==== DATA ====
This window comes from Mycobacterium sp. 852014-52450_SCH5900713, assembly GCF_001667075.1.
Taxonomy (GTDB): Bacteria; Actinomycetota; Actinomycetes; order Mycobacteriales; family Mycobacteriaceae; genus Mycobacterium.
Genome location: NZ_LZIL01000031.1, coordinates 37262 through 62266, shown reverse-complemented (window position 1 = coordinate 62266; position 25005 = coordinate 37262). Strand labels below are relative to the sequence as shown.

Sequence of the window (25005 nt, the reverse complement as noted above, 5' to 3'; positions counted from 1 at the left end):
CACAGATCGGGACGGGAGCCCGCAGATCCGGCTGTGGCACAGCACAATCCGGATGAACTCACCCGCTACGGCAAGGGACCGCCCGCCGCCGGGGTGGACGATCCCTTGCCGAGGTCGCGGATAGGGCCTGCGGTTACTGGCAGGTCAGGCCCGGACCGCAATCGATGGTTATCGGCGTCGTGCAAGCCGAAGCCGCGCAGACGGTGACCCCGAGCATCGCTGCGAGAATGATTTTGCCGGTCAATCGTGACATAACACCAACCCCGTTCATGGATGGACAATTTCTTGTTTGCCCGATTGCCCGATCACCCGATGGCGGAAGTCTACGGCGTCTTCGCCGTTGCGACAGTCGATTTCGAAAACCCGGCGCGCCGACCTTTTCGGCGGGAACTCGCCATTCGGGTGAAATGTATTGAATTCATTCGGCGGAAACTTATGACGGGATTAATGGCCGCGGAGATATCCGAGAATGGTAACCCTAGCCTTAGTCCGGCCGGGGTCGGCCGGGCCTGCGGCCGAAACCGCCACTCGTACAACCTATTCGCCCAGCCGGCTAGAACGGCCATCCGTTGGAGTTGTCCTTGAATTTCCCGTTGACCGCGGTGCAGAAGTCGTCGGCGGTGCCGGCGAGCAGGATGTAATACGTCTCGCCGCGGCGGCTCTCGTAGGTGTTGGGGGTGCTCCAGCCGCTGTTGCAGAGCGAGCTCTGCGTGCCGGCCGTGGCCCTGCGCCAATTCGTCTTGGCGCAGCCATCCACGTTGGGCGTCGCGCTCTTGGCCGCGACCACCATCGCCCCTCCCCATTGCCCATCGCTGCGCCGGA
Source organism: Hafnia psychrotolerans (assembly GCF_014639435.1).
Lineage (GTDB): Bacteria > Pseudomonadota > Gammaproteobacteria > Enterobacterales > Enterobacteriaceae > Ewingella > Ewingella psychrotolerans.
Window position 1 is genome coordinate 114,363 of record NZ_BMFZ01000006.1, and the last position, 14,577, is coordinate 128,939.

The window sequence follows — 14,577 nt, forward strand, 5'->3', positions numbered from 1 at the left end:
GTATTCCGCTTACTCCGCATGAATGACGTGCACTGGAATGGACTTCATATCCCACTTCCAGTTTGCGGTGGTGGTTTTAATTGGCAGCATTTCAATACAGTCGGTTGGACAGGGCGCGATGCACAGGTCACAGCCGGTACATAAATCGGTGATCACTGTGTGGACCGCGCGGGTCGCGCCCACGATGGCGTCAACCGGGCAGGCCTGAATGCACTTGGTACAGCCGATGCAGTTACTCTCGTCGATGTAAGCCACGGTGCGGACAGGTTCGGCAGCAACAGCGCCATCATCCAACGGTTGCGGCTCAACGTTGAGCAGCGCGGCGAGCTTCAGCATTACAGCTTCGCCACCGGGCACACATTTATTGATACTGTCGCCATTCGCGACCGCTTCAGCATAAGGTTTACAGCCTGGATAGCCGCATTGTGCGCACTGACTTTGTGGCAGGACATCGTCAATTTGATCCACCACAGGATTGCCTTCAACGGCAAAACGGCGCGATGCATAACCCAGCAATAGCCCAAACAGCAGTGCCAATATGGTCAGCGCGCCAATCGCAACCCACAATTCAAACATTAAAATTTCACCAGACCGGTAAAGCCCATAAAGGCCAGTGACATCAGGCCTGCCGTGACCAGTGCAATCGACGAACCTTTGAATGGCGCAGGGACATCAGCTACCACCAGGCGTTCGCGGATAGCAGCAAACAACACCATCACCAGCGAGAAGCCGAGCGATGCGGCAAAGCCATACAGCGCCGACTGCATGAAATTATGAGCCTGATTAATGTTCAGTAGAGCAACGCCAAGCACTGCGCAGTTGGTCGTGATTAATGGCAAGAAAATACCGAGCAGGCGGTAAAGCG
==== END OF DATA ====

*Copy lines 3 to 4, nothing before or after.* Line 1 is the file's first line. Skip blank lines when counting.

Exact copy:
Genome location: NZ_LZIL01000031.1, coordinates 37262 through 62266, shown reverse-complemented (window position 1 = coordinate 62266; position 25005 = coordinate 37262). Strand labels below are relative to the sequence as shown.

Sequence of the window (25005 nt, the reverse complement as noted above, 5' to 3'; positions counted from 1 at the left end):